But even that era is coming to an end, and the Twingo is going electric. The powertrain might be changing, but the concept previewing the new model is still as cute as ever.

7. Geely Panda

The Geely Panda (LC in some markets) was derided for being a knock-off of the first-generation Toyota Aygo, but the Chinese manufacturer did a better job. Geely called the design bionic, meant to be reminiscent of a Panda. We don't know what it's about, but it looks lovely.

Unfortunately, that was its only redeeming quality. The car suffered from so much drivetrain loss that it was a hazard on the highway. It was a hateful car to drive, and it started falling apart within weeks of leaving the dealer floor. When the crossover trend started, Geely gave the Panda a suspension lift and bolted a spare wheel to the trunk. This made it difficult to open the trunk, as you had to lift the weight of a spare tire without assistance.

This stupid little car is one of the main reasons Geely had to abandon its original plans to dominate most of the world's markets and return to the drawing board.

Its second attempt is going much better now that it has the know-how of several brands it purchased over the last decade, including Volvo, Polestar, and Lotus.

8. Lotus Elise

The Series 1 Lotus Elise is one of the cutest cars ever made, yet it takes nothing more than a short drive to prove Colin Chapman was on to something. Weight is the enemy of performance, and we can't wait to see how the modern Lotus gets around this problem with the upcoming heavyweight EVs.

The first-generation Elise still used Rover K-Series engines, but even the lowest-output model was a blast to drive. The 118 hp was enough to get the Series 1 to 60 mph in 5.8 seconds because the entire car only weighed 1,598 lbs.

But the Elise was never about straight-line speed. The low weight meant you could corner harder, brake later, and even save some fuel. The Elise's successor, the Emira, is still a blast to drive but traded in its cute looks for outright sexiness.

9. Suzuki Jimny

The current Suzuki Jimny looks like the Mercedes-Benz G-Class' smaller, much cuter brother. Let's rectify that statement. The G-Class looks like the Jimny's bigger, unnecessary big brother. You might not know this, but the Jimny was launched well before the G-Class, so if anyone is poaching design ideas, it's Mercedes.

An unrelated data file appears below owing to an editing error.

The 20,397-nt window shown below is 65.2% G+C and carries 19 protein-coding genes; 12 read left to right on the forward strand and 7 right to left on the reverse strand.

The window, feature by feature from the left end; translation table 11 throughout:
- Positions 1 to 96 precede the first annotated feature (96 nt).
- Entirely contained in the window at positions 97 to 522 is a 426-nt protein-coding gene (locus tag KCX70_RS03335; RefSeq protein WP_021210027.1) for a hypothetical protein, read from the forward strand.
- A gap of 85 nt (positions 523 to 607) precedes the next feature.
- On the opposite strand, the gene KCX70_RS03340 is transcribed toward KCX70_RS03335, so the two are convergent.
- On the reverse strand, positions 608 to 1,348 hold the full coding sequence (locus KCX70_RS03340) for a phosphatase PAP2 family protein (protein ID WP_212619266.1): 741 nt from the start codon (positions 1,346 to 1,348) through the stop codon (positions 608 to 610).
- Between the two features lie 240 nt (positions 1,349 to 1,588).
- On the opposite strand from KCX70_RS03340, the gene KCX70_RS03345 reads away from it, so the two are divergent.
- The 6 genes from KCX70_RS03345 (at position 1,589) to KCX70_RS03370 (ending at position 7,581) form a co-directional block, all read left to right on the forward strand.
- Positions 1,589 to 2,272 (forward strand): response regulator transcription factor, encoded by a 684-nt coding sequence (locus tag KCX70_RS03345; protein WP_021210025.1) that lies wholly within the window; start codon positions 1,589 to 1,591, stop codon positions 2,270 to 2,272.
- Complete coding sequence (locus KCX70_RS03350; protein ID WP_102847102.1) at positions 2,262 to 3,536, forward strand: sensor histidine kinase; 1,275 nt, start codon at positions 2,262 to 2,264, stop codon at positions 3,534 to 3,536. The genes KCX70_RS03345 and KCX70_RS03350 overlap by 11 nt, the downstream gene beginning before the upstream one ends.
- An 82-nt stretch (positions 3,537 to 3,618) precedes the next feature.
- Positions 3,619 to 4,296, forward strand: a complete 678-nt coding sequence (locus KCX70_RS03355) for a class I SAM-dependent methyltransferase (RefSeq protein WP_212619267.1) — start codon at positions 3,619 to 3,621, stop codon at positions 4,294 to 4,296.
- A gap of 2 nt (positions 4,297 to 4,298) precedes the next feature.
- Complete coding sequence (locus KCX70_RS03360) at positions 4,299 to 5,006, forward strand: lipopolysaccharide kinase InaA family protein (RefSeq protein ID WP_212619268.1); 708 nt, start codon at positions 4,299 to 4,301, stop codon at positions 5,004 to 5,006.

The modern Jimny is one of the cars we wish we could get in America, even though it's terrible to drive (on the road). It may have a modern infotainment system, but the interior is cramped (although a new five-door has helped things), and the performance is almost non-existent.

But we'd have one just for the looks and the fact that it can shame off-roaders that cost five times as much. It may suck on the road, but if you stick to the dirt, it's a great car.

10. Mazda MX-5 Miata (NA)

The Miata has lost its cute looks over the years, but there's no denying that the NA (first-gen) was a cutie pie. Just look at those pop-up eyes and the air intake doubling as a smile. That was by design, and the late Shunji Tanaka gave the car a face that emulated a Japanese Noh mask, giving it emotions that changed depending on what angle you looked at it.

It is one of the best-handling cars ever made, and the NA makes people in other cars happy as you drive by. The engine is also pleased to be revved out, and the chassis feels elated when you chuck it into a corner. Everything about the car is fun, but the NA's successors dropped that adorable face mainly because the government said pop-up headlights would kill pedestrians more easily. If you're going to get hit by a Miata, make sure it's an NB, NC, or ND, it's still going to suck, but at least you won't have a headlight poking out of your gut.

Our managing editor is quite a connoisseur, so if you want to know which Miata model is best, you know where to go.

Cute Cars: 10 Lovable, Compact Rides Guaranteed To Make You Smile (2024)